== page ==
The fine art of interior design has been a staple in every luxury home, transforming spaces from classless to high class through the use of a delicate balance of texture and colour and having an expert eye always comes in handy. Luxury interior designers Inge Moore and Nathan Hutchins have perfected the fine balance between comfort and style and from this have been bringing spaces alive whilst still keeping that essential cosy feel.
We had a chat with the two master interior designers Inge and Nathan at Muza Lab to find out more.
What was the inspiration and motivation to start Muza Lab?
Nathan: To be smaller and more hands on, more focused on interior design and our clients, and just more involved from start to finish.
Inge: We wanted to create something really small and special, and to be involved in each project personally and not just manage large companies.
I looked through some of the interior design projects you’ve been a part of. Each one is distinct and different. How do you approach your different projects?
Inge: That’s the most fun and what design is all about! We do lots of research, looking into the history and the culture, and then blend those things together with the client’s profile and brief to create a bespoke design narrative and experience.
Nathan: That’s what keeps it fresh! Each project is totally unique with a new set of challenges and opportunities and that’s what we look for.
You emphasized the importance of collaboration. Why is that so important to Muza Lab’s mission?
Inge: No project is just about one person. Even if it’s a small project, it’s about the different people that help build it, the suppliers that are interesting, and finding the best of everybody to create a wonderful moment.
Nathan: We’re taking that to the extreme at the moment on a chalet in the Swiss Alps. It’s not just working with an amazing client, amazing architect and amazing builders – it’s also integrating artists into that collaboration. We work with artists to design specific wall finishes and installations and how each works with the interiors, so it’s a much more embedded approach and we have 25 different creative collaborators on just one chalet so it’s going to be quite extraordinary.
What is one thing you’ve learned from the 7 years of the founding of Muza Lab?
Inge: That you can still learn something new everyday.
Nathan: When to say no.
I love the mentality of telling stories through your work. How does storytelling translate to your interior design process?
Inge: Storytelling leads the whole process – it’s what you create! You find your story and then the design works around that. The materials, colours and textures are all woven back into the story.
Nathan: It makes things more interesting and more purposeful. Why is something textured? Why is something smooth? How does it all relate? Why was the material selected? What is its origin? Was it how it was manufactured? Or is it just because it’s warm and comfortable? Each of these different elements adds a layer to that, and adds a layer to the experience of living in a space.
How does space contribute to creating lasting memories?
Nathan: Space defines emotions, creates happiness, security, warmth and cosiness. We all have different spaces that we like enjoying at different times. Depending on our mood, the weather, the climate, who we’re with, that space is informing our emotions and feeding off of them.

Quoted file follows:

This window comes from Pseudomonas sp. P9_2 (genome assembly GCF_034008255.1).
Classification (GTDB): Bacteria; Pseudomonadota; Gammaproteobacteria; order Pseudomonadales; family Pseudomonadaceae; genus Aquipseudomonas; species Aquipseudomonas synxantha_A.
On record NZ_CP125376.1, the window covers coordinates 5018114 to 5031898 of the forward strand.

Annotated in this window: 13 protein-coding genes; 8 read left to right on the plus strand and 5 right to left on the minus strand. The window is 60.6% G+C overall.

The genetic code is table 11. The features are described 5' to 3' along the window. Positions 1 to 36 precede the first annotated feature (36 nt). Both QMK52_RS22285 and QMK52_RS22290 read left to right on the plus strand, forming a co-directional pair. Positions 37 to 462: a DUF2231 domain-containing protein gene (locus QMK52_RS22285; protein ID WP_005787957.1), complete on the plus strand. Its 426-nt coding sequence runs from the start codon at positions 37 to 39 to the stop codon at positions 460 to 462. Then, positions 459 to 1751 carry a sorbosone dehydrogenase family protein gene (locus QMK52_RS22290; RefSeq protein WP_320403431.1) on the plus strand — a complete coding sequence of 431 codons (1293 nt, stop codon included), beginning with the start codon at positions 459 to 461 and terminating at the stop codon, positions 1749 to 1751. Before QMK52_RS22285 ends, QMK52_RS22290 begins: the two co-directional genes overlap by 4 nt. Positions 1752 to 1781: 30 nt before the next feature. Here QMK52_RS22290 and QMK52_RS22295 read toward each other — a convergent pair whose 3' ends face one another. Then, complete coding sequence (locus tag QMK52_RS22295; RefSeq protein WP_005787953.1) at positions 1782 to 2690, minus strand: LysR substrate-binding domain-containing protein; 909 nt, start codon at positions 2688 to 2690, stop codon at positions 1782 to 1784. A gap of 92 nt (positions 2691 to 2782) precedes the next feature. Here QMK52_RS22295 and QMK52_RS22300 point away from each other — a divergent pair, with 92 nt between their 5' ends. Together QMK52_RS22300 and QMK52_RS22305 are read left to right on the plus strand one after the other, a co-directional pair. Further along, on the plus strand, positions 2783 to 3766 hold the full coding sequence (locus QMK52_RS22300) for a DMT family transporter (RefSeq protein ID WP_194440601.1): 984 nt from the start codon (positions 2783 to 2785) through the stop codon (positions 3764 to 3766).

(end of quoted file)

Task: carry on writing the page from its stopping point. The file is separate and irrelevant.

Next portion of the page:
Inge: Space is where you live and where you spend your life. It defines every moment.
What are some qualities that you believe all successful interior designers must have?
Inge: Patience, striving to think how can you do better, and not being complacent.
Nathan: Just an open mind and always be willing to learn. Every project is an opportunity to learn for your next project and enables you to know what to do differently and how you can respond to an element of a brief better next time. You’ve also got to be grounded and humble as nothing will ever be exactly as you thought it would be.
What are some tips to bring luxury into your own living space?
Inge: Use layering. It’s that build up of textures, colours and materials that bring luxury and it doesn’t matter if it’s minimal, it still needs thin layers or more minimal materials.
Nathan: More so than a specific style or look in a way. Close your eyes and do you still feel good? That’s luxury!
What’s your favourite project you’ve worked on and why?
We can’t pick. They all have elements that we love about them.
What are the future trends of interior design in the UK?
Inge: We’re not into trends, but rather into everyone having their own taste. However, I think being more sustainable and environmentally friendly is certainly an important factor so considering things like is the design good for the environment and is it inclusive?
Nathan: I do think people need to decomplicate and declutter their lives. There is an appreciation for less junk and more things of substance.
What’s next for Muza Lab?
Inge: Having learnt from Covid that there is no substitute for experience and being in a place and looking at real things, we are so excited to be working on more wonderful projects and new product ranges.
Nathan: We are opening lots of wonderful projects all over the world in the next year and are learning a lot of lessons from these openings. We have hospitality projects in Palm Beach, private homes in St. Barths and St. Moritz, the chalet in the Swiss Alps. We are also working on a project in a remote desert location with Dark Sky Initiative with completely different types of flora and fauna than we’re used to.
To discover more, visit: muzalab.com
All imagery courtesy of Muza Lab.
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